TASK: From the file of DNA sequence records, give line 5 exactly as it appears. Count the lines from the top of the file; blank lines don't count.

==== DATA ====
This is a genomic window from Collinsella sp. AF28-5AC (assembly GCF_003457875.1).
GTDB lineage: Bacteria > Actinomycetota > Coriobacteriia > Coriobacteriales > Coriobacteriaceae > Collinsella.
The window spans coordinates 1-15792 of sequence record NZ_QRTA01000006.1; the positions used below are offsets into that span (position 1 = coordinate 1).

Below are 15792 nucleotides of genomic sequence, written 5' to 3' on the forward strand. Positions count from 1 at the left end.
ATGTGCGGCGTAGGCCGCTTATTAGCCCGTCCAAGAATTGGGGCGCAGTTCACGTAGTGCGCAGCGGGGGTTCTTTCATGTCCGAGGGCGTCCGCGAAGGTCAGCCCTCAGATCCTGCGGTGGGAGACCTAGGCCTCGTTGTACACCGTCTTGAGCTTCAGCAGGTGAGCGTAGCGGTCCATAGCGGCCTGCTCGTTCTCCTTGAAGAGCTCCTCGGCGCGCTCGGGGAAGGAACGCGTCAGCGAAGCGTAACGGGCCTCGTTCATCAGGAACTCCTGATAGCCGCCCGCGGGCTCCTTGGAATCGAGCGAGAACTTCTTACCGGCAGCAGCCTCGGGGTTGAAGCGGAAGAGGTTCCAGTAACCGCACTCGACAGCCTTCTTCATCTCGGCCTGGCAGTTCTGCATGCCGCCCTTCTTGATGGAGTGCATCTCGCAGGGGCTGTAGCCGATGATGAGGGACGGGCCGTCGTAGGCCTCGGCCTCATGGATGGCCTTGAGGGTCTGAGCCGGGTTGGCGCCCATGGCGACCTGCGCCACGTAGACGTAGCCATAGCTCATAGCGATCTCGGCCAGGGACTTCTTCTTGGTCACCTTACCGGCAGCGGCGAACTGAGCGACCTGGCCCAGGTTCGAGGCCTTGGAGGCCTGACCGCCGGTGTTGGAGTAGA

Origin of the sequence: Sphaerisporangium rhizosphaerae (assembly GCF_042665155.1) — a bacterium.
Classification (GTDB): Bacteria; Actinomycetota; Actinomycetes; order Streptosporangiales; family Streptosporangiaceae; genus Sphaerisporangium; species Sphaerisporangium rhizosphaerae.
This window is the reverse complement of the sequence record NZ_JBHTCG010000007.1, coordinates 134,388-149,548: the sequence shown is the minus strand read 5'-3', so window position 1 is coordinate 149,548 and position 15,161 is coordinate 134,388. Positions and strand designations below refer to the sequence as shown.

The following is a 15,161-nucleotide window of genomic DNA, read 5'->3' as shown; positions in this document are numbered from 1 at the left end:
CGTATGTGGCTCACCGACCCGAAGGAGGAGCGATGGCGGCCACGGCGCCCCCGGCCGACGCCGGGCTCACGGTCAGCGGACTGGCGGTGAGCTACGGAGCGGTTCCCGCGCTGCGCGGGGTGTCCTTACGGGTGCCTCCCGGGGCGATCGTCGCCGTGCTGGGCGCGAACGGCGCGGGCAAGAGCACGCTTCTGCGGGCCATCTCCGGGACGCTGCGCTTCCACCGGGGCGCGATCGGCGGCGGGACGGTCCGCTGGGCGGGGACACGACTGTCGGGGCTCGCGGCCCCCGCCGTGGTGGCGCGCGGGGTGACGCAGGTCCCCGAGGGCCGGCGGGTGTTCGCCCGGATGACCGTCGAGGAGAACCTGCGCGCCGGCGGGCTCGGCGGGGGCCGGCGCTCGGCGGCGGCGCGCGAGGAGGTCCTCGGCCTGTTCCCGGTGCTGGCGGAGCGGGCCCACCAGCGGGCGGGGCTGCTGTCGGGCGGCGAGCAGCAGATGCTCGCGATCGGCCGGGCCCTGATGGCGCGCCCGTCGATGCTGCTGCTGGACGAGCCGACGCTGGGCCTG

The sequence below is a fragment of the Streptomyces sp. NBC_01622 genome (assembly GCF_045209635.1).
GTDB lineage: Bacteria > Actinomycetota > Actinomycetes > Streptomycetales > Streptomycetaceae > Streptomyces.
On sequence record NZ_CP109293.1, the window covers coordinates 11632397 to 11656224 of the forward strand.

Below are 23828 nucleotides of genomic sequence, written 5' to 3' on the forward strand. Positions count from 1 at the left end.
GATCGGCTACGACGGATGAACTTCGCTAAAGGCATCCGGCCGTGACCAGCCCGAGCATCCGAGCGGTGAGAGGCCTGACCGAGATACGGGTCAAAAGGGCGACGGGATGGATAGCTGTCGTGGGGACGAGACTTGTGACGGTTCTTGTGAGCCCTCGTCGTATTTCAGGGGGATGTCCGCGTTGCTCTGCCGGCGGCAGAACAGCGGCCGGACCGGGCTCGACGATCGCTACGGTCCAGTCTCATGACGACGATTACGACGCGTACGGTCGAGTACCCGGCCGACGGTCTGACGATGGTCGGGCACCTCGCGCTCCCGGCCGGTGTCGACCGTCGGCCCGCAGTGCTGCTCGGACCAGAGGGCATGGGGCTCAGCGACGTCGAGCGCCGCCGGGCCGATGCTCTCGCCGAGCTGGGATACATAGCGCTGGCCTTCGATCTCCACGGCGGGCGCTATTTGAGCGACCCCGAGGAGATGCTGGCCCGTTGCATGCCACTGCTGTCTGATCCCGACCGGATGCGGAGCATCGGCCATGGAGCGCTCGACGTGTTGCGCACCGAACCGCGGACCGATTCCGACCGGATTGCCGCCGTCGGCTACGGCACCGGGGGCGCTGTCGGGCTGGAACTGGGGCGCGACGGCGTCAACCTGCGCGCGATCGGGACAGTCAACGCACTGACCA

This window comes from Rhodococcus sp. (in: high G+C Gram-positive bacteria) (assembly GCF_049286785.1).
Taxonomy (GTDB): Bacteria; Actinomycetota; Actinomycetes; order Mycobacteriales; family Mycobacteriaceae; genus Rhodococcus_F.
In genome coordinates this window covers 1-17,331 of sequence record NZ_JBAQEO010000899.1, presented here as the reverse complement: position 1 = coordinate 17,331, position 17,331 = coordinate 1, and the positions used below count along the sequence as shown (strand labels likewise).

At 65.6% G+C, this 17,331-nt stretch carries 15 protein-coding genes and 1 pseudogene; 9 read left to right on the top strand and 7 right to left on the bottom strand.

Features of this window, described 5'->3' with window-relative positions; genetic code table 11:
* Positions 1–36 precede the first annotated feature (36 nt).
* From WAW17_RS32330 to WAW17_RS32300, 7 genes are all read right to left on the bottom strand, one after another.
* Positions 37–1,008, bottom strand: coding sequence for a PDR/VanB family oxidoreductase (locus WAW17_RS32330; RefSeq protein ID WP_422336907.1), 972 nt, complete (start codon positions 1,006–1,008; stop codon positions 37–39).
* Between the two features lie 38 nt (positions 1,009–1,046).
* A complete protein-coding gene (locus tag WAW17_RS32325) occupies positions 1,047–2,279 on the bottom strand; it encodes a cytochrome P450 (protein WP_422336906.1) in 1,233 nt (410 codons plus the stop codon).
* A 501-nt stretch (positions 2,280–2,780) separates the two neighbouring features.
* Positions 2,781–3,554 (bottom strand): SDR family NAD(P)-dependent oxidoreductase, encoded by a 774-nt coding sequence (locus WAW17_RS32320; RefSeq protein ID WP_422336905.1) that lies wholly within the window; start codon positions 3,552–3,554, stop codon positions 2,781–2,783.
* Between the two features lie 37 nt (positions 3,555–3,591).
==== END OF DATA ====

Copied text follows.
ATGTGCGGCGTAGGCCGCTTATTAGCCCGTCCAAGAATTGGGGCGCAGTTCACGTAGTGCGCAGCGGGGGTTCTTTCATGTCCGAGGGCGTCCGCGAAGGTCAGCCCTCAGATCCTGCGGTGGGAGACCTAGGCCTCGTTGTACACCGTCTTGAGCTTCAGCAGGTGAGCGTAGCGGTCCATAGCGGCCTGCTCGTTCTCCTTGAAGAGCTCCTCGGCGCGCTCGGGGAAGGAACGCGTCAGCGAAGCGTAACGGGCCTCGTTCATCAGGAACTCCTGATAGCCGCCCGCGGGCTCCTTGGAATCGAGCGAGAACTTCTTACCGGCAGCAGCCTCGGGGTTGAAGCGGAAGAGGTTCCAGTAACCGCACTCGACAGCCTTCTTCATCTCGGCCTGGCAGTTCTGCATGCCGCCCTTCTTGATGGAGTGCATCTCGCAGGGGCTGTAGCCGATGATGAGGGACGGGCCGTCGTAGGCCTCGGCCTCATGGATGGCCTTGAGGGTCTGAGCCGGGTTGGCGCCCATGGCGACCTGCGCCACGTAGACGTAGCCATAGCTCATAGCGATCTCGGCCAGGGACTTCTTCTTGGTCACCTTACCGGCAGCGGCGAACTGAGCGACCTGGCCCAGGTTCGAGGCCTTGGAGGCCTGACCGCCGGTGTTGGAGTAGA